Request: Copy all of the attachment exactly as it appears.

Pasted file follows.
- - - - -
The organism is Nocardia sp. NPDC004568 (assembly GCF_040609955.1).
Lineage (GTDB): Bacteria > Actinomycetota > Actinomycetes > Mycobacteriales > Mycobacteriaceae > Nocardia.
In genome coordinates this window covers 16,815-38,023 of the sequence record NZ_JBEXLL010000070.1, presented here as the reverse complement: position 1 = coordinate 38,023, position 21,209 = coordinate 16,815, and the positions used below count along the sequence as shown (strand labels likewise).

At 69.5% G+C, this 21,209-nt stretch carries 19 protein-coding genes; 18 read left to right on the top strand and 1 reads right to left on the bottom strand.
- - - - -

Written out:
The organism is Nocardia sp. NPDC004568 (assembly GCF_040609955.1).
Lineage (GTDB): Bacteria > Actinomycetota > Actinomycetes > Mycobacteriales > Mycobacteriaceae > Nocardia.
In genome coordinates this window covers 16,815-38,023 of the sequence record NZ_JBEXLL010000070.1, presented here as the reverse complement: position 1 = coordinate 38,023, position 21,209 = coordinate 16,815, and the positions used below count along the sequence as shown (strand labels likewise).

At 69.5% G+C, this 21,209-nt stretch carries 19 protein-coding genes; 18 read left to right on the top strand and 1 reads right to left on the bottom strand.